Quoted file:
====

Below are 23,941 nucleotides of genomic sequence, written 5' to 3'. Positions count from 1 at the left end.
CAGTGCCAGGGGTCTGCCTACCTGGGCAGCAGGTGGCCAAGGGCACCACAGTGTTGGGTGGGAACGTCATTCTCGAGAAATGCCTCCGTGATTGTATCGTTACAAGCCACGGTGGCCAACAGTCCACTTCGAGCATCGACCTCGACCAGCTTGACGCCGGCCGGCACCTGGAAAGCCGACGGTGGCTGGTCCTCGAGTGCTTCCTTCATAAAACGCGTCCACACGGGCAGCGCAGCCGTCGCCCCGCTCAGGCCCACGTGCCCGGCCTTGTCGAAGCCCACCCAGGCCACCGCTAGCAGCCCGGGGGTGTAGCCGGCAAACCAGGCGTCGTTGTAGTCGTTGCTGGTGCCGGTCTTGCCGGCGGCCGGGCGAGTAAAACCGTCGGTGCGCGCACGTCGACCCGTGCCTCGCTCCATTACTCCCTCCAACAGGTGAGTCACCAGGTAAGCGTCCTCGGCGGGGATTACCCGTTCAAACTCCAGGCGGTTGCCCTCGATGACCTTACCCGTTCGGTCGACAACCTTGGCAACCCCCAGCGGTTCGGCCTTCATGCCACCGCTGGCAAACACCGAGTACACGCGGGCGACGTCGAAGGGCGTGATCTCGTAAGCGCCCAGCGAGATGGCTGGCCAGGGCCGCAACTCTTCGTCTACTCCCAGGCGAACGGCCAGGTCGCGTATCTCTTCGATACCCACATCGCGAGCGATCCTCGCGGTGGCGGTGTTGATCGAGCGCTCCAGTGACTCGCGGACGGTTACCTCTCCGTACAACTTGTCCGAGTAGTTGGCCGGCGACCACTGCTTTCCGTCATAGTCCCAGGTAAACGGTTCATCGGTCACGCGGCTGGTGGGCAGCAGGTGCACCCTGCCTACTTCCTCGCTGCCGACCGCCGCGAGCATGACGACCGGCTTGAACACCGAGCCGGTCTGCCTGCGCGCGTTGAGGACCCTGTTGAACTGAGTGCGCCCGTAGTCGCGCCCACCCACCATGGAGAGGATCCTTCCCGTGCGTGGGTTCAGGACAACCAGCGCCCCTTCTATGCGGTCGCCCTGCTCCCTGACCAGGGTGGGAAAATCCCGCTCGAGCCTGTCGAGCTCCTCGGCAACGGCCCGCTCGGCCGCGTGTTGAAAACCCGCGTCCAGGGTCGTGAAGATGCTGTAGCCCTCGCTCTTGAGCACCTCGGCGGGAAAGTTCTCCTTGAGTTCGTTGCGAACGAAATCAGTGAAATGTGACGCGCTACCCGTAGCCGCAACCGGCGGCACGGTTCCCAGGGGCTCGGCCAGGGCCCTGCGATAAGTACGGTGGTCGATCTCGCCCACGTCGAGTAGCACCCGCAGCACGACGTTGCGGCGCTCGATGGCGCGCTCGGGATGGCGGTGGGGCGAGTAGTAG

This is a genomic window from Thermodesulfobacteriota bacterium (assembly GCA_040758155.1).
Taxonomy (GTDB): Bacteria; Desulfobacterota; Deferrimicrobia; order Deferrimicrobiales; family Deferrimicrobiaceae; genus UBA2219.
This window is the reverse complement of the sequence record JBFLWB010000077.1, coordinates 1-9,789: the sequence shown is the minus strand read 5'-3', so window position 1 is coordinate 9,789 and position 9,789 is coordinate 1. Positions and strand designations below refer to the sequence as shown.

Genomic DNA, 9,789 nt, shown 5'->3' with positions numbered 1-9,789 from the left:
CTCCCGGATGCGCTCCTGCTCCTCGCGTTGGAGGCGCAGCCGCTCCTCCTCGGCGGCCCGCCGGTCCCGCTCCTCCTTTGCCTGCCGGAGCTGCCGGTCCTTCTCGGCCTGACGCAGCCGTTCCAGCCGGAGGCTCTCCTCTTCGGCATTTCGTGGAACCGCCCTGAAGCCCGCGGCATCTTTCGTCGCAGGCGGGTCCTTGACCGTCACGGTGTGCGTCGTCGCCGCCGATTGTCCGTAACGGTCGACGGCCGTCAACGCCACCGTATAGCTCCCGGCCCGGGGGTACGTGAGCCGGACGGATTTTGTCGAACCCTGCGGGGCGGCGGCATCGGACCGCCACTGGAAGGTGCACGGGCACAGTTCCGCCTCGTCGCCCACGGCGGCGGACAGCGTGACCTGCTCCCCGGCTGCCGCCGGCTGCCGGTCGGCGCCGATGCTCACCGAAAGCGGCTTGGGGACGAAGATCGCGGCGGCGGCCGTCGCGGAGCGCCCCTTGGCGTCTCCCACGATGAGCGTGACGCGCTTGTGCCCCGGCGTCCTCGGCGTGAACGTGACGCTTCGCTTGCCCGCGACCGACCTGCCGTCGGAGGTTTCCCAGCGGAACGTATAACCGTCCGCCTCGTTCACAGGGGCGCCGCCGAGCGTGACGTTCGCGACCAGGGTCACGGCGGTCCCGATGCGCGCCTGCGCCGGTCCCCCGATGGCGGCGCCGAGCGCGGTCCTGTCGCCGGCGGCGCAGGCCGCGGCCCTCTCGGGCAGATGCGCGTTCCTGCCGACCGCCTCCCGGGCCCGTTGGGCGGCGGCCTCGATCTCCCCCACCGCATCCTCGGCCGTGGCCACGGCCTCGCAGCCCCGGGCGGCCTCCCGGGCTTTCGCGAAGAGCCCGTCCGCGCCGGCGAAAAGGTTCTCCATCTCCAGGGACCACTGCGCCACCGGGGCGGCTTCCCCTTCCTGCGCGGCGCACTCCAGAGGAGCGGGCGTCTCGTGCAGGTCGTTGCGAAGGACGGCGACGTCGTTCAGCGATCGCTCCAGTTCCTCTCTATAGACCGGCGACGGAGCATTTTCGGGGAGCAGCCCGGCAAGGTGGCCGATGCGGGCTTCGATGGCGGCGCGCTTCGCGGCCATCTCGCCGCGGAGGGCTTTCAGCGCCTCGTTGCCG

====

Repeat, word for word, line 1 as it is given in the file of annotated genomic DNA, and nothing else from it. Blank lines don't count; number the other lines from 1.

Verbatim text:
Below are 23,941 nucleotides of genomic sequence, written 5' to 3'. Positions count from 1 at the left end.